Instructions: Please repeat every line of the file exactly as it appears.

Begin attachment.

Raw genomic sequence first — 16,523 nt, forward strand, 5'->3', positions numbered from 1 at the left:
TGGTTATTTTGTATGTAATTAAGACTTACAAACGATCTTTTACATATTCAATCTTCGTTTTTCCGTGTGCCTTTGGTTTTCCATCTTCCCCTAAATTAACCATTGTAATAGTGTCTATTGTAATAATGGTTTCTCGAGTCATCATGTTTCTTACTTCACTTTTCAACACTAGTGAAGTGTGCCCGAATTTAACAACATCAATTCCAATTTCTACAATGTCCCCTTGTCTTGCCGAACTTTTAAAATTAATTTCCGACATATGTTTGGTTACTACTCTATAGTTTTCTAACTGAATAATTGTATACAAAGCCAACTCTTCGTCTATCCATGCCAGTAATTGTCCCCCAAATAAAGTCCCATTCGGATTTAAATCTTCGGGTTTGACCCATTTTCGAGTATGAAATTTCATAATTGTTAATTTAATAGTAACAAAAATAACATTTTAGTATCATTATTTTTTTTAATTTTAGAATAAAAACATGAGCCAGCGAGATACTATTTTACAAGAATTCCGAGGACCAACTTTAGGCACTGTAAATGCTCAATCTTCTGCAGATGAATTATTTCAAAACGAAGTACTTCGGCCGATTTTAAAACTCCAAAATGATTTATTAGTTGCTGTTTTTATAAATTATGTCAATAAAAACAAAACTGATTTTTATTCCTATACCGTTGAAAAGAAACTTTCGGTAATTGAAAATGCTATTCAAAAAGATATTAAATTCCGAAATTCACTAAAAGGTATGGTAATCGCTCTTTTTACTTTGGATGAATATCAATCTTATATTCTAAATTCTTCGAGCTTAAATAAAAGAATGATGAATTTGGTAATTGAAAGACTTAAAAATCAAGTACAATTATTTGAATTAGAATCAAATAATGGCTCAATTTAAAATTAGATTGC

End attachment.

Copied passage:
Raw genomic sequence first — 16,523 nt, forward strand, 5'->3', positions numbered from 1 at the left:
TGGTTATTTTGTATGTAATTAAGACTTACAAACGATCTTTTACATATTCAATCTTCGTTTTTCCGTGTGCCTTTGGTTTTCCATCTTCCCCTAAATTAACCATTGTAATAGTGTCTATTGTAATAATGGTTTCTCGAGTCATCATGTTTCTTACTTCACTTTTCAACACTAGTGAAGTGTGCCCGAATTTAACAACATCAATTCCAATTTCTACAATGTCCCCTTGTCTTGCCGAACTTTTAAAATTAATTTCCGACATATGTTTGGTTACTACTCTATAGTTTTCTAACTGAATAATTGTATACAAAGCCAACTCTTCGTCTATCCATGCCAGTAATTGTCCCCCAAATAAAGTCCCATTCGGATTTAAATCTTCGGGTTTGACCCATTTTCGAGTATGAAATTTCATAATTGTTAATTTAATAGTAACAAAAATAACATTTTAGTATCATTATTTTTTTTAATTTTAGAATAAAAACATGAGCCAGCGAGATACTATTTTACAAGAATTCCGAGGACCAACTTTAGGCACTGTAAATGCTCAATCTTCTGCAGATGAATTATTTCAAAACGAAGTACTTCGGCCGATTTTAAAACTCCAAAATGATTTATTAGTTGCTGTTTTTATAAATTATGTCAATAAAAACAAAACTGATTTTTATTCCTATACCGTTGAAAAGAAACTTTCGGTAATTGAAAATGCTATTCAAAAAGATATTAAATTCCGAAATTCACTAAAAGGTATGGTAATCGCTCTTTTTACTTTGGATGAATATCAATCTTATATTCTAAATTCTTCGAGCTTAAATAAAAGAATGATGAATTTGGTAATTGAAAGACTTAAAAATCAAGTACAATTATTTGAATTAGAATCAAATAATGGCTCAATTTAAAATTAGATTGC